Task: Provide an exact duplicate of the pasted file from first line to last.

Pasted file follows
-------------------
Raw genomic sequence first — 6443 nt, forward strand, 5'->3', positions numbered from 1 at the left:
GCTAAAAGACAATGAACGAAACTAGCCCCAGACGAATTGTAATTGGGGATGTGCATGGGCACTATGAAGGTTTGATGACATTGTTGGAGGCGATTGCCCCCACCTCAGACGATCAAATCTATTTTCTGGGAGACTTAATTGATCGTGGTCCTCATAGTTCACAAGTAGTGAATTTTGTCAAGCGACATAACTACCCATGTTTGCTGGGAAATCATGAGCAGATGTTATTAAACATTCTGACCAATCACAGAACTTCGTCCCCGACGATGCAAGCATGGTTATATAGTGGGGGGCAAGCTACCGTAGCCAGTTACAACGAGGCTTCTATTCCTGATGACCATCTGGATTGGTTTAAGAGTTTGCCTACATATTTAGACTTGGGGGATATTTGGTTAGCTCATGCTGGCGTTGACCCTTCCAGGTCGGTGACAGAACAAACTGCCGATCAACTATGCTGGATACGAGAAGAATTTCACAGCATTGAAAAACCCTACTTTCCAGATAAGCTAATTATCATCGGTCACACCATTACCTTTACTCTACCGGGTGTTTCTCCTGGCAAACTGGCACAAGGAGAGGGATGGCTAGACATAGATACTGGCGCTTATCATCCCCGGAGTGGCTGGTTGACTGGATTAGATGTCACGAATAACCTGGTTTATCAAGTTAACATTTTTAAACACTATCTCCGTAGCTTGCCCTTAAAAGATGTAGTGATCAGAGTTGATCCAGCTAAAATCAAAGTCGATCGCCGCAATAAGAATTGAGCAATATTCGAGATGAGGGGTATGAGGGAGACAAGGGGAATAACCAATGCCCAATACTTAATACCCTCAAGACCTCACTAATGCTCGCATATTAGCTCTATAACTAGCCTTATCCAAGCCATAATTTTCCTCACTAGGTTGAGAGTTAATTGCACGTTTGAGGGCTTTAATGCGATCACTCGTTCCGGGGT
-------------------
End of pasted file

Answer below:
Raw genomic sequence first — 6443 nt, forward strand, 5'->3', positions numbered from 1 at the left:
GCTAAAAGACAATGAACGAAACTAGCCCCAGACGAATTGTAATTGGGGATGTGCATGGGCACTATGAAGGTTTGATGACATTGTTGGAGGCGATTGCCCCCACCTCAGACGATCAAATCTATTTTCTGGGAGACTTAATTGATCGTGGTCCTCATAGTTCACAAGTAGTGAATTTTGTCAAGCGACATAACTACCCATGTTTGCTGGGAAATCATGAGCAGATGTTATTAAACATTCTGACCAATCACAGAACTTCGTCCCCGACGATGCAAGCATGGTTATATAGTGGGGGGCAAGCTACCGTAGCCAGTTACAACGAGGCTTCTATTCCTGATGACCATCTGGATTGGTTTAAGAGTTTGCCTACATATTTAGACTTGGGGGATATTTGGTTAGCTCATGCTGGCGTTGACCCTTCCAGGTCGGTGACAGAACAAACTGCCGATCAACTATGCTGGATACGAGAAGAATTTCACAGCATTGAAAAACCCTACTTTCCAGATAAGCTAATTATCATCGGTCACACCATTACCTTTACTCTACCGGGTGTTTCTCCTGGCAAACTGGCACAAGGAGAGGGATGGCTAGACATAGATACTGGCGCTTATCATCCCCGGAGTGGCTGGTTGACTGGATTAGATGTCACGAATAACCTGGTTTATCAAGTTAACATTTTTAAACACTATCTCCGTAGCTTGCCCTTAAAAGATGTAGTGATCAGAGTTGATCCAGCTAAAATCAAAGTCGATCGCCGCAATAAGAATTGAGCAATATTCGAGATGAGGGGTATGAGGGAGACAAGGGGAATAACCAATGCCCAATACTTAATACCCTCAAGACCTCACTAATGCTCGCATATTAGCTCTATAACTAGCCTTATCCAAGCCATAATTTTCCTCACTAGGTTGAGAGTTAATTGCACGTTTGAGGGCTTTAATGCGATCACTCGTTCCGGGGT